Life lessons Psychology Today
A healthier approach when you don't see eye to eye in a relationship you want to keep: "Look inward to fix the problem rather than trying to change the other person, " says Northwestern University psychologist Eli Finkel—even if that just means practicing acceptance. If you know your partner hates large gatherings, consider attending the next party solo so he doesn't have to make forced conversation and you don't have to leave early (and annoyed). Or if your son says he wants to forgo college for now, try to express enthusiasm for his budding career as a nature guide instead of bombarding him with links to school rankings.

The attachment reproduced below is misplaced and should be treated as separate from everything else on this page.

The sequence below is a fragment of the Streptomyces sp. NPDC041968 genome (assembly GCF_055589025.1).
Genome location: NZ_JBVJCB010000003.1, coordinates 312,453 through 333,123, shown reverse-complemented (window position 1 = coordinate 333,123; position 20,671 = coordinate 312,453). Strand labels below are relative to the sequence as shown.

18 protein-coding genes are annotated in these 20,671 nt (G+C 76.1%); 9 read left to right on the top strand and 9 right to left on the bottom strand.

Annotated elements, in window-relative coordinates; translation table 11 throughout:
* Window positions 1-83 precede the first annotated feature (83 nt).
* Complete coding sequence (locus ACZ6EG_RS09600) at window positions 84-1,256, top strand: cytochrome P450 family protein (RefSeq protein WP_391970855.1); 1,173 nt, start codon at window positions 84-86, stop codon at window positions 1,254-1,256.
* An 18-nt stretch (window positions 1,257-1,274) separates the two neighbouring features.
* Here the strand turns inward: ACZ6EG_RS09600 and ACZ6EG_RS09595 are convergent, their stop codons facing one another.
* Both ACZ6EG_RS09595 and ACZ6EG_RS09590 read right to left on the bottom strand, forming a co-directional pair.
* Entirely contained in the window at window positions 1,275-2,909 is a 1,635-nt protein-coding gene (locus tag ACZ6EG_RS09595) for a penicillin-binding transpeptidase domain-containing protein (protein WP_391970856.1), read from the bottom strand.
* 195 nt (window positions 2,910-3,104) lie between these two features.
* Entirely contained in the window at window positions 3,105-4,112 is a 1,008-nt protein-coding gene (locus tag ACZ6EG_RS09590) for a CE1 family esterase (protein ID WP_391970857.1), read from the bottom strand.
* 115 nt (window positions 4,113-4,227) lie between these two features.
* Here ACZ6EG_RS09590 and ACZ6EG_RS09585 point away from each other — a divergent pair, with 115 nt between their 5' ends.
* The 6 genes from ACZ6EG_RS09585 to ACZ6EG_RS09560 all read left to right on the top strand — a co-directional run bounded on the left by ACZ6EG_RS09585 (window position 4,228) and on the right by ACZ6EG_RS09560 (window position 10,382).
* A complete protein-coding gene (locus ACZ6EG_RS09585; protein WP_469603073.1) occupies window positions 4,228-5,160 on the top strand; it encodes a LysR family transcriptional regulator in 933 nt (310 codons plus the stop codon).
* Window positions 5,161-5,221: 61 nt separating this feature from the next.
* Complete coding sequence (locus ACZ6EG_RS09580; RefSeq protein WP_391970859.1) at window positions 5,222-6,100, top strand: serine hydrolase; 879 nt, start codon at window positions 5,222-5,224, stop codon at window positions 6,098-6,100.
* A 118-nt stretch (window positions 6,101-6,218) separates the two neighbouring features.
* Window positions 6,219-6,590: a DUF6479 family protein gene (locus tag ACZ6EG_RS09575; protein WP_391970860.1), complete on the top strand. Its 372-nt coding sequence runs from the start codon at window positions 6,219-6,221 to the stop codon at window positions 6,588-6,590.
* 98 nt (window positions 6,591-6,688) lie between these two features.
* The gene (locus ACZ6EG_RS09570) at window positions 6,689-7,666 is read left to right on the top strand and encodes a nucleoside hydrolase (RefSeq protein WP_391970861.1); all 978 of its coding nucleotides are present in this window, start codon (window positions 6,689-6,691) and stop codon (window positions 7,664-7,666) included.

Making accommodations like these involves the crucial recognition that there are some matters on which you're never going to be in sync—and that you're willing to accept this in order to preserve the other's autonomy. "You have to say, 'We have this permanent difference, but we need to learn to live with each other, ' " Coleman advises. Regardless of whether the other person changes, such acceptance communicates the basic respect that keeps relationships solid over time.
It's more harmful to overparent than to underparent.
They provoke eye rolls from teachers and developmental experts alike: helicopter parents who hover relentlessly over their kids to keep them safe and fulfilled—see them sprinting over to the swings to right a playground injustice or emailing schools incessantly to check on their kid's progress. Then there are the gung-ho attachment parenting types who believe they must constantly wear their babies or share a family bed in order to build secure bonds.